Sun, Apr

Why You Eat When You’re Not Hungry & Predictions and Coincidences

The concept of body language is based on the idea that what you do with certain body parts sends a message to other people. This apparently holds true for your belly button. Today’s episode begins by explaining what message your belly button sends to others and what theirs sends to you. Source : Source: Janine Driver author of You Say More Than You Think.

Have you ever eaten food when you weren’t actually hungry? Or continued to eat even though you were full – and then regretted it? I imagine we all have. What if there was a way to stop that and actually enjoy the food you eat even more? That’s what you are going to hear from Dr. Jud Brewer. He is a professor at Brown University’s School of Public Health author of the book The Hunger Habit: Why We Eat When We’re Not Hungry and How to Stop. If you have ever eaten for a reason other than hunger, you need to hear what he has to say. His app is called Eat Right Now and is available wherever you get your apps.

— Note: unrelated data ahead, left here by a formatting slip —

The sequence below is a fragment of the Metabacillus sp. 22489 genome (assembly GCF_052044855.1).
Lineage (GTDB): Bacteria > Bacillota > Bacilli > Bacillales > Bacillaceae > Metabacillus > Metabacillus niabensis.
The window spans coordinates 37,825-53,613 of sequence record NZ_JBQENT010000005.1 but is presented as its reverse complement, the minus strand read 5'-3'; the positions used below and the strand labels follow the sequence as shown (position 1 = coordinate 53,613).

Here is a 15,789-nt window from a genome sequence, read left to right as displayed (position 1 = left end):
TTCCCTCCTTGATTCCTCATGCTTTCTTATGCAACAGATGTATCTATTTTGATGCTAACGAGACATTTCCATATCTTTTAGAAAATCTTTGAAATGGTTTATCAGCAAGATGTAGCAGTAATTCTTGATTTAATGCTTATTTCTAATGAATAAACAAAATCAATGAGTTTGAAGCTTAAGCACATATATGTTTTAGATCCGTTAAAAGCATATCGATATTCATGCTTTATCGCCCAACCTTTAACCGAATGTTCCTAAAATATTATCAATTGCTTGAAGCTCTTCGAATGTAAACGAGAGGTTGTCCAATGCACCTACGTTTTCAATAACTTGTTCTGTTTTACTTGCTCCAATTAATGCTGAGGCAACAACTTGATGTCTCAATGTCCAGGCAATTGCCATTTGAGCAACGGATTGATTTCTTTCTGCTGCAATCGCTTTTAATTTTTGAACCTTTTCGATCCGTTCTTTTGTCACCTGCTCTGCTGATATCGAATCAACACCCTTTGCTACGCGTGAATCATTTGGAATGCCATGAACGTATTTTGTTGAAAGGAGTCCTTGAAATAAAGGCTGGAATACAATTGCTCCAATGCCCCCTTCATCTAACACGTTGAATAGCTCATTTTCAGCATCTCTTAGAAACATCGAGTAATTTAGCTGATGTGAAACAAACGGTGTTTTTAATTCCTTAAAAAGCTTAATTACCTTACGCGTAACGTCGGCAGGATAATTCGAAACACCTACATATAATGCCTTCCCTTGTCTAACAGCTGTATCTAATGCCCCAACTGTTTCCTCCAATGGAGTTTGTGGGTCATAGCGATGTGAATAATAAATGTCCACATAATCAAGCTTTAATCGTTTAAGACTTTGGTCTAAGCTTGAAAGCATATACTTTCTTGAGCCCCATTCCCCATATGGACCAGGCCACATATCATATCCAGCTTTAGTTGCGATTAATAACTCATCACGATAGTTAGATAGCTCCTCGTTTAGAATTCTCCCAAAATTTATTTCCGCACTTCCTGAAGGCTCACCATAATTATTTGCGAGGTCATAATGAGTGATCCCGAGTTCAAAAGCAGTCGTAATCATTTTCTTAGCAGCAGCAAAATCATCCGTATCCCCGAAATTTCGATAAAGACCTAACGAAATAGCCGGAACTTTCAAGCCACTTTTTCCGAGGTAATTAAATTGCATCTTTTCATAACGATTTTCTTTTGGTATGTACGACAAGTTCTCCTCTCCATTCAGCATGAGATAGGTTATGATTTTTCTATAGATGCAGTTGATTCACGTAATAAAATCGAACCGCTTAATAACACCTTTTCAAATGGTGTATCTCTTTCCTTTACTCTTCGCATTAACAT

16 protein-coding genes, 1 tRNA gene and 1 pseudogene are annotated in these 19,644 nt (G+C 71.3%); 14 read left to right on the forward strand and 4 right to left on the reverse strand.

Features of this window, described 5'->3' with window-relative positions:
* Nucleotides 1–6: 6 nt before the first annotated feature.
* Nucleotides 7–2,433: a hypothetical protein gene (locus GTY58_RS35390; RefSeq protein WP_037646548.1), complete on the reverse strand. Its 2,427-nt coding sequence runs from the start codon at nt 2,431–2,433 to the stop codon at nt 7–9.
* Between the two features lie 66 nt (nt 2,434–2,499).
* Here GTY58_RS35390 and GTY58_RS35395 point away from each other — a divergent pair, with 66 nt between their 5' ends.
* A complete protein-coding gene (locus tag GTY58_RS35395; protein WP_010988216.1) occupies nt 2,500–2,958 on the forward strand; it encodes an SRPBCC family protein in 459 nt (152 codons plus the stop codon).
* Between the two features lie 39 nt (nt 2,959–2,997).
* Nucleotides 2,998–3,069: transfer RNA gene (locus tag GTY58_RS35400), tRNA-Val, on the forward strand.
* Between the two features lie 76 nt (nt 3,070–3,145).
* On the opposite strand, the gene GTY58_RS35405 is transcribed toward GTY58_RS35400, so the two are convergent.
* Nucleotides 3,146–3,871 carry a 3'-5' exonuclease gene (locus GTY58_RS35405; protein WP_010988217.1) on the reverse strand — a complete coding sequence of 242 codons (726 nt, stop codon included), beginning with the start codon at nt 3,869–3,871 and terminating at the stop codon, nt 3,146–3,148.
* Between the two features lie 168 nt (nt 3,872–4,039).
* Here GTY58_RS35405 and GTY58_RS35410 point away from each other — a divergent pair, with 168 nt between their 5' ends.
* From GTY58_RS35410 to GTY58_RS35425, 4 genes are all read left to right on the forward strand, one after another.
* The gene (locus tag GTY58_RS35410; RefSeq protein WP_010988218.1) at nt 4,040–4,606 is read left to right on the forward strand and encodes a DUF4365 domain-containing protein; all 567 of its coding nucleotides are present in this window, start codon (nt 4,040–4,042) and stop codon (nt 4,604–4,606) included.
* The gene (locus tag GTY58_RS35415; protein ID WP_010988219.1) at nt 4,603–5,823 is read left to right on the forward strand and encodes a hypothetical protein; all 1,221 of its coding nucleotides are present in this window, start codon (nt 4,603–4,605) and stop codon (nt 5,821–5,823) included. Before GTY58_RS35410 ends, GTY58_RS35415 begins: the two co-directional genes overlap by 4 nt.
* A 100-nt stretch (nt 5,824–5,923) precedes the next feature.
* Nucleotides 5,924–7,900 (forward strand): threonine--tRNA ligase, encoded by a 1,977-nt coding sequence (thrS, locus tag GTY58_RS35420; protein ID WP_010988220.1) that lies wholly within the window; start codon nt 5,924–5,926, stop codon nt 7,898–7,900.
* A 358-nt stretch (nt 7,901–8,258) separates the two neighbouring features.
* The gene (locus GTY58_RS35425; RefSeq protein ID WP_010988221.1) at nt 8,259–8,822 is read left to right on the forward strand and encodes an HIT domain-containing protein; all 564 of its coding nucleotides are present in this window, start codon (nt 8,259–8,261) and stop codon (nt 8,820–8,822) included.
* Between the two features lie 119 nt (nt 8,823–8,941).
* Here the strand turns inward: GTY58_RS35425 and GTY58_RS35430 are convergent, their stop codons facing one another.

Generally, people don’t understand how randomness or coincidences really work and how they affect predictions we make about our own futures. It seems that coincidences happen a lot more often than you think and randomness doesn’t look as random as you would expect. How all this works together is fascinating as you will hear from my guest Kit Yates. He is a senior lecturer of mathematical science in the UK and author of the book How to Expect the Unexpected: The Science of Making Predictions―and the Art of Knowing When Not To.

Kit Yates’ last appearance here was episode 362 about the math of life and death. Hear it here 

Back in 2008 a list came out from Oxford University of the 10 most overused and despised words and phrases in the English language. Listen as I tell you what they are and hear how familiar they still sound 16 years later.